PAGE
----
The BMW X5 was always something of a reluctant revolutionary. Before the X5 was launched in 1999, 4x4s were generally big, slow and agricultural. Other manufacturers were just beginning to see that it was possible to build in a little refinement and elegance but when the X5 first appeared in 1999, it changed everybody’s perception. Here was a 4x4 that could drive like a sports saloon yet still had that elevated driving position and all-weather utility. It was such a runaway success.
The second-generation car got bigger and better equipped, and was better in almost every regard, but by the time of its launch in 2007, the market had closed in on it. It was still there or thereabouts at the top of the class but was no longer the clear pick of the bunch. Fast forward another six years and we’re now presented with the third-generation X5 BMW needs to call upon every weapon in its considerable arsenal if this one is to draw clear of a very talented bunch of rivals.
There’s some new nomenclature to get to grips with here. The big thing that you’ll need to come to terms with is the concept of a front-wheel drive BMW X5. That’s right, the range opens with the 218PS BMW X5 sDrive25d, powered by a four-cylinder diesel. You can also buy this engine in a “proper” four-wheel drive form, although I expect the front-wheel drive model will chalk up a fair few sales.
Those looking for more in the way of grunt will want the 258PS 3.0-litre six-cylinder xDrive30d. More power and a drop in weight means this model now accelerates from 0-62mph in 6.9 seconds – seven-tenths quicker than before. The 313PS X5 xDrive40d is where things start getting really serious and then there’s the M-badged M50d with 381bhp and 740Nm, resulting in a sprint to 62mph of 5.3 secs. Your petrol-powered options are slim but strong, in the shape of the xDrive50i. With 449PS, 650Nm of torque and the ability to crack five seconds to 62mph with a favourable wind, this is a minority interest model, but it’s more than welcome.
All versions come with an eight-speed automatic transmission which not only adds to driving enjoyment but also makes its own contribution to fuel-saving. The X5 also comes as standard with a Drive Dynamic Control switch, allowing the driver to fine-tune the balance between comfort and sportiness on and off-road. There’s also a choice of four suspension packages.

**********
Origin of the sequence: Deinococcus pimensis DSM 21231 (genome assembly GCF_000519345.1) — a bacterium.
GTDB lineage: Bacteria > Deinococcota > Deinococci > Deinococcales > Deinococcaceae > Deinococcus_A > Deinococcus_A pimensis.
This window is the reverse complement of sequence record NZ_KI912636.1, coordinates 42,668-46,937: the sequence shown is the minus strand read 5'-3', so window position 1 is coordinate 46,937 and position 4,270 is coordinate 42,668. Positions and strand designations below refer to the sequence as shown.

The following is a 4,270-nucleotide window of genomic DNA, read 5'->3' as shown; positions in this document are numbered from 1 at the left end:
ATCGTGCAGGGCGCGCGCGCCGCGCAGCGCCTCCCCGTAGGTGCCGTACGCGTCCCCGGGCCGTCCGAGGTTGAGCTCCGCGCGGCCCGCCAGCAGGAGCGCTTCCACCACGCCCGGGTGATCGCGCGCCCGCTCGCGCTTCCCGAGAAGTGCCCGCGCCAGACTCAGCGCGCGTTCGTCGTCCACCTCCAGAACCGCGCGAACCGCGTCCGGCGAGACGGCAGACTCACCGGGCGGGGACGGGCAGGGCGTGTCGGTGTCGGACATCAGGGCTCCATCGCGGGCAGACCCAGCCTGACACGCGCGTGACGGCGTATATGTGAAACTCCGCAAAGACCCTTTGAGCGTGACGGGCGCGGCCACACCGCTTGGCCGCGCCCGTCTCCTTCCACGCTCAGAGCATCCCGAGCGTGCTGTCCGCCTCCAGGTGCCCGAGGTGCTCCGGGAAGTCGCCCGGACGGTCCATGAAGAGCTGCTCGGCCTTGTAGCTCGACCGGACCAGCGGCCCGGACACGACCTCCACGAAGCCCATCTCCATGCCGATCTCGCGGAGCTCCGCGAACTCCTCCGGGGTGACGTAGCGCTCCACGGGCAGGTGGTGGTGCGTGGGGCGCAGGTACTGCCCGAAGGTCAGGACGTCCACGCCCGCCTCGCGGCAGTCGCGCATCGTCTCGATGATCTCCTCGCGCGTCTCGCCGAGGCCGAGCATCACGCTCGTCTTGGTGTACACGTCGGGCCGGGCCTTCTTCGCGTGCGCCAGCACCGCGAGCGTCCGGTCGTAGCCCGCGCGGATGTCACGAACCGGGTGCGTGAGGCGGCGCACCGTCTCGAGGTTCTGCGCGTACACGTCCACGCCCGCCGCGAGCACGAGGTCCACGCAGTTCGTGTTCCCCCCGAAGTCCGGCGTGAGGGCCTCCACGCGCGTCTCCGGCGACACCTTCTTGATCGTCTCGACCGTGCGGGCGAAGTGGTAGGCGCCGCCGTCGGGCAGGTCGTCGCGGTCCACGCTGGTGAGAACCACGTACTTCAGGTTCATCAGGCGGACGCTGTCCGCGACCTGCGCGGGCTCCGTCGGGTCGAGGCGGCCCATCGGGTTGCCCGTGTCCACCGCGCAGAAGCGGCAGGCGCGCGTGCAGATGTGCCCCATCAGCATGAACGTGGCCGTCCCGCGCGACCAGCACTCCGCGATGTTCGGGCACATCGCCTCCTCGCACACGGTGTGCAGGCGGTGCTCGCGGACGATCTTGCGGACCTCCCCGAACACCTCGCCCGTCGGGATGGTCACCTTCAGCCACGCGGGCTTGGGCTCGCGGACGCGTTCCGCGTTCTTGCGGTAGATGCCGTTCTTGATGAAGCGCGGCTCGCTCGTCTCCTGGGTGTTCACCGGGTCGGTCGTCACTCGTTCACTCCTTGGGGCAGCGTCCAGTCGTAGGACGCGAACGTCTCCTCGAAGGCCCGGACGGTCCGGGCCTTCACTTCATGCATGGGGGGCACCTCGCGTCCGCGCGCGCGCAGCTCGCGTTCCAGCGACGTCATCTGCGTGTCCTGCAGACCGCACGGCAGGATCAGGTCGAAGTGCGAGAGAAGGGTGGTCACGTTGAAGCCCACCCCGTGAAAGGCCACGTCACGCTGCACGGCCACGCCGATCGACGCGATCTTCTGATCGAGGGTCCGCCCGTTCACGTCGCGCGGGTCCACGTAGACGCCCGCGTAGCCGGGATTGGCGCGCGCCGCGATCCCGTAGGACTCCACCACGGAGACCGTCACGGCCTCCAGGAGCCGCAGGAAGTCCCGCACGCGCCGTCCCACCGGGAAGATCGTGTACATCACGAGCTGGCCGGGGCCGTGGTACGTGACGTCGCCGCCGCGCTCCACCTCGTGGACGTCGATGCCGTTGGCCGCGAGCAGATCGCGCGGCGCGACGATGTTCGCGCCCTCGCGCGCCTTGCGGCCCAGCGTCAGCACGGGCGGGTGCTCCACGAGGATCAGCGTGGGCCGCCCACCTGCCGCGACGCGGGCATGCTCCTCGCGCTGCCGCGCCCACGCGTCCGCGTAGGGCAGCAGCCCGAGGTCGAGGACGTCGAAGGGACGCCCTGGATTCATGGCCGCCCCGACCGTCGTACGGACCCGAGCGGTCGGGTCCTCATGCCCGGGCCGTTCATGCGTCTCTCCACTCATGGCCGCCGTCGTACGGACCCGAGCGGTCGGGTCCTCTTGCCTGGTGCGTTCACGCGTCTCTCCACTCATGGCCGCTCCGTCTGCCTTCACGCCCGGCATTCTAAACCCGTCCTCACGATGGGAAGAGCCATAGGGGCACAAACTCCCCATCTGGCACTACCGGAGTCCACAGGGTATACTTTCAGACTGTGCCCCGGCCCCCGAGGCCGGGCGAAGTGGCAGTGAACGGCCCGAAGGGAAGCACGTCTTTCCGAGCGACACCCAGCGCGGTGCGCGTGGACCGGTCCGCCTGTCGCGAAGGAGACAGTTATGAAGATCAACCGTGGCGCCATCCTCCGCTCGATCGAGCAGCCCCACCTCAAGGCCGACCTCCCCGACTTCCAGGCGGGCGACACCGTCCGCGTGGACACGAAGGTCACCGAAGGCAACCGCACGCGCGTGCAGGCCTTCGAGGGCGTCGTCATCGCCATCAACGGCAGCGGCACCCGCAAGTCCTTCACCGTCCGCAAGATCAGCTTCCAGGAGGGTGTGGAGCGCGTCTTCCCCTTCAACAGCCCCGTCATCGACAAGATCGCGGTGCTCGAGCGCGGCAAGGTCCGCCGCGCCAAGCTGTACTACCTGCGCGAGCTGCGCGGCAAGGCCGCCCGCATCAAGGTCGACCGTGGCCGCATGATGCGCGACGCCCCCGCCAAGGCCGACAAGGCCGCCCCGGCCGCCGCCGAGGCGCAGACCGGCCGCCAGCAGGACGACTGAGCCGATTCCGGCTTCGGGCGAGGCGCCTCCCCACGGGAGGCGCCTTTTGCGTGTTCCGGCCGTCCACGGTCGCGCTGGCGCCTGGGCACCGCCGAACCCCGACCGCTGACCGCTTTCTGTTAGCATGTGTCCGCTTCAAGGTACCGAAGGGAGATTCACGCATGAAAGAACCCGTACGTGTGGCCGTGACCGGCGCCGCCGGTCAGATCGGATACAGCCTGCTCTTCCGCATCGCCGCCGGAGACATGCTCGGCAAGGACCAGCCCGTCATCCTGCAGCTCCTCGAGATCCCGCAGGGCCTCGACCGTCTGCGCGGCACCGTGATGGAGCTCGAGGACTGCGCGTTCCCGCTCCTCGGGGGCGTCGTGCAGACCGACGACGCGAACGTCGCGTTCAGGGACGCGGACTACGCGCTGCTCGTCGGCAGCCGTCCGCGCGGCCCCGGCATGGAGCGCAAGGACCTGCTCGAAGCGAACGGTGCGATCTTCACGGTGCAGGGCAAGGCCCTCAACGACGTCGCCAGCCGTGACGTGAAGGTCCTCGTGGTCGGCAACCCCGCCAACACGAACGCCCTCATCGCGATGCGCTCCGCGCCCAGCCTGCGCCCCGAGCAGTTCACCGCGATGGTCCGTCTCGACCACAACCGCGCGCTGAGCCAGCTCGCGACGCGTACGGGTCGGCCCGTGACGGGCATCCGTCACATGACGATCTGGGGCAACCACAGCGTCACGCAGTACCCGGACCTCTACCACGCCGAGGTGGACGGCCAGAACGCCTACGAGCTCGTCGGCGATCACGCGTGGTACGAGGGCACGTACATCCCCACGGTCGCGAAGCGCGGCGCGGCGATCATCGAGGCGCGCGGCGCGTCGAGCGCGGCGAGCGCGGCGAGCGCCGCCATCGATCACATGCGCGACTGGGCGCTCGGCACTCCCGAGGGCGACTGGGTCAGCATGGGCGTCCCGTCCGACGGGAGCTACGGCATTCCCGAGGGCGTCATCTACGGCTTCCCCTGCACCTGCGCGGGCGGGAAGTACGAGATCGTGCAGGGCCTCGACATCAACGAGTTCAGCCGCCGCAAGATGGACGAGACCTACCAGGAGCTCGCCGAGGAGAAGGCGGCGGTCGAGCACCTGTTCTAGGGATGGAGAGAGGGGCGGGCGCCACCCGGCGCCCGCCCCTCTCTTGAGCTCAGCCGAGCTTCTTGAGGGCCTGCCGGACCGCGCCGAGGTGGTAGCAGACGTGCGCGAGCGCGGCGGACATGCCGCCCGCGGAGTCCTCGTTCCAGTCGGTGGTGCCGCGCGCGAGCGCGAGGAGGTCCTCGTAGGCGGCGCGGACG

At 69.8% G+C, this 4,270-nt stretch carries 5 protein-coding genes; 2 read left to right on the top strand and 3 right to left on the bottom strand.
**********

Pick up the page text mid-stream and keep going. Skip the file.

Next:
You might feel a little disappointed that the styling looks so similar to the outgoing model but BMW has styled the car in a deliberately evolutionary manner. Signature exterior features are short overhangs, a long wheelbase and a short distance between the front axle and the instrument panel. The front apron has air intakes at its outer edges which emphasise the X5’s wide track and broad stance, while striking underbody protection elements are a nod to its off-road chops.
BMW has rather slyly morphed the X5 into more of a scaled-up X3 in silhouette, gently teasing the shape of the glasshouse into one that’s a little more accommodating. The interior features a layered front panel with a horizontal structure and 3D surfacing – and high-quality materials throughout. .In all models, there’s the option of comfort or sport front seats. Heated comfort seats are also available for the second row. Third-row seats can be lowered into the floor individually. The X5 offers a minimum of 650 litres of luggage space, and 1,870 litres – an increase of 30 litres with the seats up and 120 litres with them folded – in two-seat formation.
The addition at the base of the range of the X5 sDrive 25d means that this X5 actually opens at a more accessible price than its predecessor. You’ll now need around £43,000 to put one in your garage, but you’re getting a car with better economy, emissions and residual values which should soothe that initial sting, and equipment levels are a bit more generous too.
The X5 offers two design packages as alternatives to the familiar SE and M Sport trims. Design Pure Experience emphasises the X5’s robustness, while Design Pure Excellence goes for a more elegant effect, both accompanied by a long options list.
BMW claims to have improved efficiency by an average of 20 per cent across the board, through engine advances and extensive weight and drag-reduction measures, making the new X5 the lightest and most aerodynamic car in its class. This translates into excellent fuel economy and emissions. The entry-level X5 sDrive25d returns 50.4mpg on the combined cycle and CO2 emissions of just 149g/km.
The X5 once again demonstrates BMW’s thorough understanding of this sector. Now that buyers take good looks and sporty handling as a given, the Germans have pushed the envelope in other areas. It’s not always wholly original, as the quest for Mercedes-style safety provision and Audi-style interior finishes proves, but this is demonstrably, and by some margin, the most well-rounded car in its class.
Nothing gets close to matching the X5’s combination of performance and economy in a car of this type, its chief rivals, the Audi Q7 and Mercedes M-Class, trailing behind in key areas. So despite all the changes, it looks as if the status quo will continue. Expect the X5 to be the target all the rest are tilting at.
CAR BMW X5 xDrive 30d
PERFORMANCE Max speed 142mph, 0-62mph in 6.9secs.
MPG (combined) 45.6mpg
CO2 EMISSIONS 162g/km